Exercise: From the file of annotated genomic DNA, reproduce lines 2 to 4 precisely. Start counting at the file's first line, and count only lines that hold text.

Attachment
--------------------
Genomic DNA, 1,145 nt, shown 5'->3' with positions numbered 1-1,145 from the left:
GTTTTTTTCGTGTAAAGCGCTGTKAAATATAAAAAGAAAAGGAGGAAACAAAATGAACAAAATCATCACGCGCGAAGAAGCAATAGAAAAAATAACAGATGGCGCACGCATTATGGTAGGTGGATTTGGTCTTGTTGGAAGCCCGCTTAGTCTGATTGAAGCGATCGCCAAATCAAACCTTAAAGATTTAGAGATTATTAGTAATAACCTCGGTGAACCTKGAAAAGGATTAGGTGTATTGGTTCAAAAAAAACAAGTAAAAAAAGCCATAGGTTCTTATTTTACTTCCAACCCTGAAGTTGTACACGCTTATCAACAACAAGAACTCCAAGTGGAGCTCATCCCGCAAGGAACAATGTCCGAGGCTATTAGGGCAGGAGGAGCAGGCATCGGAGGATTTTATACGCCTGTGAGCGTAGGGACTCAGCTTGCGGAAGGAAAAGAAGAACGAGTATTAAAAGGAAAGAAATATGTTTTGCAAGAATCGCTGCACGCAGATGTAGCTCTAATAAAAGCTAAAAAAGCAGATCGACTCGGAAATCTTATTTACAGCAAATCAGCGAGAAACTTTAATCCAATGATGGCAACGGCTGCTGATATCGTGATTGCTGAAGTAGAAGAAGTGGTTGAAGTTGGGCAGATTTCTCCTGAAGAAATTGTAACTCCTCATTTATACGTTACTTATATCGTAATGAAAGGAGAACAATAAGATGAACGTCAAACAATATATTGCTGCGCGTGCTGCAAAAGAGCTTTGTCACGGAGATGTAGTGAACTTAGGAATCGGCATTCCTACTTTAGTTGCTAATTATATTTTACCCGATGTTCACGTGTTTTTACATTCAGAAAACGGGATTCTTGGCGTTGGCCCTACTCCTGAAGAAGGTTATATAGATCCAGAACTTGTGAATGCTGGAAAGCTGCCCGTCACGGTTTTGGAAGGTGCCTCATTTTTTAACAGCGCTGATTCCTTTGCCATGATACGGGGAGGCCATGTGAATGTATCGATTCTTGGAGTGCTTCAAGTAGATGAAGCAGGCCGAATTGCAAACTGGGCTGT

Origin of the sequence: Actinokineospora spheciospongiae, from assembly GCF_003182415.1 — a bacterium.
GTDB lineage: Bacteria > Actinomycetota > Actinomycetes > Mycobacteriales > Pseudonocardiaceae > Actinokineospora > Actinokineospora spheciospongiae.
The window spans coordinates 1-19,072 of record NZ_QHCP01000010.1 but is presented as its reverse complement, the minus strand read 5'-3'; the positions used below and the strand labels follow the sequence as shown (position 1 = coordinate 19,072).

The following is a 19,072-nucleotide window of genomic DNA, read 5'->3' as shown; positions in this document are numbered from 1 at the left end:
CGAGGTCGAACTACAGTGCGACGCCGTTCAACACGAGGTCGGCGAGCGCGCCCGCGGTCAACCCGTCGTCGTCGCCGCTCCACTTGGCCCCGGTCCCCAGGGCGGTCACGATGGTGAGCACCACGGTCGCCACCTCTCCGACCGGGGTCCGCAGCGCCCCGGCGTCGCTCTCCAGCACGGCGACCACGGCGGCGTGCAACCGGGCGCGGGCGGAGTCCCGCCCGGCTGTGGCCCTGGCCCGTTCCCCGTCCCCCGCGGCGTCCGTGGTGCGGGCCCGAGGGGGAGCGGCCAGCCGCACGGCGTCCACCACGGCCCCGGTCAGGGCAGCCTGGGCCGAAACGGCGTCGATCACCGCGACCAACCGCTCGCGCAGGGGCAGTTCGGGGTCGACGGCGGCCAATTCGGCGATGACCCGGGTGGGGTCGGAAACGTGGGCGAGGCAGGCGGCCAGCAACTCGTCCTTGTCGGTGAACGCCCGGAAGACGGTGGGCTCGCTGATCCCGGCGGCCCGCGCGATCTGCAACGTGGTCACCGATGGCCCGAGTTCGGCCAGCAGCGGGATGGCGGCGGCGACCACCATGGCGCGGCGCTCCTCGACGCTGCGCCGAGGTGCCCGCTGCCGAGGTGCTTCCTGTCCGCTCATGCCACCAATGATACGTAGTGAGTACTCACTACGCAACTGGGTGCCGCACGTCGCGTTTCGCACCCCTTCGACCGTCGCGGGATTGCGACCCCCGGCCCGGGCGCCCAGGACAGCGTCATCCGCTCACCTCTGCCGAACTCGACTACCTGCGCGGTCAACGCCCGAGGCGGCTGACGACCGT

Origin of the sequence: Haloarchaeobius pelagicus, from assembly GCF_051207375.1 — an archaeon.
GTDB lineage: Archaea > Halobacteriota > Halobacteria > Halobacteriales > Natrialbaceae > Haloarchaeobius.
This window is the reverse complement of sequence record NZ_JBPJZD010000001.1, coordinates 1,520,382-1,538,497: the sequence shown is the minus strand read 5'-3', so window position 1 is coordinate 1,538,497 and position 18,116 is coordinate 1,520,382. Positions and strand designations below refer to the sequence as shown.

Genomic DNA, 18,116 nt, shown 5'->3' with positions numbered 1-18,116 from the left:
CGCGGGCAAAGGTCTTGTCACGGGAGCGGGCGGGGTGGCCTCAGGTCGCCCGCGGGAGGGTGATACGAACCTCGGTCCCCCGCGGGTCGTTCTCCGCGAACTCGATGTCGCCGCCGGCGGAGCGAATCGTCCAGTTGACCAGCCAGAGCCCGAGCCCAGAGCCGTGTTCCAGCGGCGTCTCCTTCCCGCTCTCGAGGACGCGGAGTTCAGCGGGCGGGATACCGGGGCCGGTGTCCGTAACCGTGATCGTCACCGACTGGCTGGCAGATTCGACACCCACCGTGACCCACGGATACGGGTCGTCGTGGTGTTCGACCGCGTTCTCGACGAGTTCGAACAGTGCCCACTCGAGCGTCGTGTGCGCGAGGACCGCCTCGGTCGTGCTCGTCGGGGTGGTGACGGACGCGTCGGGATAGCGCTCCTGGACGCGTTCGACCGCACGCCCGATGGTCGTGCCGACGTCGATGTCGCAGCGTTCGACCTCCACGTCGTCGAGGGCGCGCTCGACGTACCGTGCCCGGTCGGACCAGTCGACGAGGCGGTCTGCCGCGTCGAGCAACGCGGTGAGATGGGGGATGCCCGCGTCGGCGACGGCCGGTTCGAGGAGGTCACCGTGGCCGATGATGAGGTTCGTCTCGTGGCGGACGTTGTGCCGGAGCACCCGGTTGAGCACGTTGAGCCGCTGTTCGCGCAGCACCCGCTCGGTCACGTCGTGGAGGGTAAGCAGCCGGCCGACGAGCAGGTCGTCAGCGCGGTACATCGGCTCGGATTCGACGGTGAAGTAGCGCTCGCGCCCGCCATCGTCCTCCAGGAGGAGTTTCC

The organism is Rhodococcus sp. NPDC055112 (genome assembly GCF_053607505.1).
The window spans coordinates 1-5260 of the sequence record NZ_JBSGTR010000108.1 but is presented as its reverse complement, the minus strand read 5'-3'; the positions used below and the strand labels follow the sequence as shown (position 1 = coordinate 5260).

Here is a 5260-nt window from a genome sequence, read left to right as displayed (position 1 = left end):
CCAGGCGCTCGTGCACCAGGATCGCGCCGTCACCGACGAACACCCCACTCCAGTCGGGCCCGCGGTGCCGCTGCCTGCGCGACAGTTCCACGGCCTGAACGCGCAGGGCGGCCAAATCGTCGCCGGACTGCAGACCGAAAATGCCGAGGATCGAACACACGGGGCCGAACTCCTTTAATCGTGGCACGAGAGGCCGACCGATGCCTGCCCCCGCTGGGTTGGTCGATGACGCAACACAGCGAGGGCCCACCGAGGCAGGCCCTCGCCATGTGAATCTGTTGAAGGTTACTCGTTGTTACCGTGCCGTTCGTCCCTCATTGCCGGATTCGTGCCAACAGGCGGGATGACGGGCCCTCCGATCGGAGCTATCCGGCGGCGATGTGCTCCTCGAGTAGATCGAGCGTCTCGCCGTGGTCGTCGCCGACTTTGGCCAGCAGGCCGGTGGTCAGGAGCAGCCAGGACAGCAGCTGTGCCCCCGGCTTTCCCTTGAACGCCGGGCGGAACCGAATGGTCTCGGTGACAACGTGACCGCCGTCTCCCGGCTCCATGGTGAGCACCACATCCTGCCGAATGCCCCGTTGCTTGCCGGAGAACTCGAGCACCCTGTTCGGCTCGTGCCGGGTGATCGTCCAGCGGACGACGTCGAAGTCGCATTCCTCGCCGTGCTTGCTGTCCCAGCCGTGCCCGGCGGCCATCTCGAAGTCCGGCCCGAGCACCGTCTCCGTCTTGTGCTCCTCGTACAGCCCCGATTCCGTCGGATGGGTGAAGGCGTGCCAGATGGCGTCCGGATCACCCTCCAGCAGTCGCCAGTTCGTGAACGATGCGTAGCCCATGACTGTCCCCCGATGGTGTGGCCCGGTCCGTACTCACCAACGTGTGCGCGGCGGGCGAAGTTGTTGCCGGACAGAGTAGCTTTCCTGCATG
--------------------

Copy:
GTTTTTTTCGTGTAAAGCGCTGTKAAATATAAAAAGAAAAGGAGGAAACAAAATGAACAAAATCATCACGCGCGAAGAAGCAATAGAAAAAATAACAGATGGCGCACGCATTATGGTAGGTGGATTTGGTCTTGTTGGAAGCCCGCTTAGTCTGATTGAAGCGATCGCCAAATCAAACCTTAAAGATTTAGAGATTATTAGTAATAACCTCGGTGAACCTKGAAAAGGATTAGGTGTATTGGTTCAAAAAAAACAAGTAAAAAAAGCCATAGGTTCTTATTTTACTTCCAACCCTGAAGTTGTACACGCTTATCAACAACAAGAACTCCAAGTGGAGCTCATCCCGCAAGGAACAATGTCCGAGGCTATTAGGGCAGGAGGAGCAGGCATCGGAGGATTTTATACGCCTGTGAGCGTAGGGACTCAGCTTGCGGAAGGAAAAGAAGAACGAGTATTAAAAGGAAAGAAATATGTTTTGCAAGAATCGCTGCACGCAGATGTAGCTCTAATAAAAGCTAAAAAAGCAGATCGACTCGGAAATCTTATTTACAGCAAATCAGCGAGAAACTTTAATCCAATGATGGCAACGGCTGCTGATATCGTGATTGCTGAAGTAGAAGAAGTGGTTGAAGTTGGGCAGATTTCTCCTGAAGAAATTGTAACTCCTCATTTATACGTTACTTATATCGTAATGAAAGGAGAACAATAAGATGAACGTCAAACAATATATTGCTGCGCGTGCTGCAAAAGAGCTTTGTCACGGAGATGTAGTGAACTTAGGAATCGGCATTCCTACTTTAGTTGCTAATTATATTTTACCCGATGTTCACGTGTTTTTACATTCAGAAAACGGGATTCTTGGCGTTGGCCCTACTCCTGAAGAAGGTTATATAGATCCAGAACTTGTGAATGCTGGAAAGCTGCCCGTCACGGTTTTGGAAGGTGCCTCATTTTTTAACAGCGCTGATTCCTTTGCCATGATACGGGGAGGCCATGTGAATGTATCGATTCTTGGAGTGCTTCAAGTAGATGAAGCAGGCCGAATTGCAAACTGGGCTGT

Origin of the sequence: Actinokineospora spheciospongiae, from assembly GCF_003182415.1 — a bacterium.
GTDB lineage: Bacteria > Actinomycetota > Actinomycetes > Mycobacteriales > Pseudonocardiaceae > Actinokineospora > Actinokineospora spheciospongiae.